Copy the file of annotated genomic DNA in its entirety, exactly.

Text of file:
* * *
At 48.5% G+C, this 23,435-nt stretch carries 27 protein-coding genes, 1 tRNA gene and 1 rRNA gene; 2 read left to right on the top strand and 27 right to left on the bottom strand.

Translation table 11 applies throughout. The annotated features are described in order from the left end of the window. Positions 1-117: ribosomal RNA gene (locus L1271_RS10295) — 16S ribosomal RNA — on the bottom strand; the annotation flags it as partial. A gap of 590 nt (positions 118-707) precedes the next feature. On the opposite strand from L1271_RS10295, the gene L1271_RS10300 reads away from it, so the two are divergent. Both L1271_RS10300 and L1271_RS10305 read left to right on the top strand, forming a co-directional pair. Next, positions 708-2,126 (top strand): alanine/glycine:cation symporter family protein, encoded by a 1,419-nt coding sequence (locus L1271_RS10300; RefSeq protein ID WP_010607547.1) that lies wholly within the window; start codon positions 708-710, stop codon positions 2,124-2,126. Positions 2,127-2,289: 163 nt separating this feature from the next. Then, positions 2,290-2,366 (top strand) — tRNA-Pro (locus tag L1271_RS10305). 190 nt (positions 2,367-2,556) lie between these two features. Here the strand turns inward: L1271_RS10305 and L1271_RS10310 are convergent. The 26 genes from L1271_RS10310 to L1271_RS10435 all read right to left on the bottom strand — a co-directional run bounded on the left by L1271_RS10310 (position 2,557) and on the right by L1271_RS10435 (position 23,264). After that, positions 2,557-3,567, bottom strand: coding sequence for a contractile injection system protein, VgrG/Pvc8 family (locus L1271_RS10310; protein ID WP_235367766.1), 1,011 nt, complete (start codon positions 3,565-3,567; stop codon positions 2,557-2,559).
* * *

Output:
At 48.5% G+C, this 23,435-nt stretch carries 27 protein-coding genes, 1 tRNA gene and 1 rRNA gene; 2 read left to right on the top strand and 27 right to left on the bottom strand.

Translation table 11 applies throughout. The annotated features are described in order from the left end of the window. Positions 1-117: ribosomal RNA gene (locus L1271_RS10295) — 16S ribosomal RNA — on the bottom strand; the annotation flags it as partial. A gap of 590 nt (positions 118-707) precedes the next feature. On the opposite strand from L1271_RS10295, the gene L1271_RS10300 reads away from it, so the two are divergent. Both L1271_RS10300 and L1271_RS10305 read left to right on the top strand, forming a co-directional pair. Next, positions 708-2,126 (top strand): alanine/glycine:cation symporter family protein, encoded by a 1,419-nt coding sequence (locus L1271_RS10300; RefSeq protein ID WP_010607547.1) that lies wholly within the window; start codon positions 708-710, stop codon positions 2,124-2,126. Positions 2,127-2,289: 163 nt separating this feature from the next. Then, positions 2,290-2,366 (top strand) — tRNA-Pro (locus tag L1271_RS10305). 190 nt (positions 2,367-2,556) lie between these two features. Here the strand turns inward: L1271_RS10305 and L1271_RS10310 are convergent. The 26 genes from L1271_RS10310 to L1271_RS10435 all read right to left on the bottom strand — a co-directional run bounded on the left by L1271_RS10310 (position 2,557) and on the right by L1271_RS10435 (position 23,264). After that, positions 2,557-3,567, bottom strand: coding sequence for a contractile injection system protein, VgrG/Pvc8 family (locus L1271_RS10310; protein ID WP_235367766.1), 1,011 nt, complete (start codon positions 3,565-3,567; stop codon positions 2,557-2,559).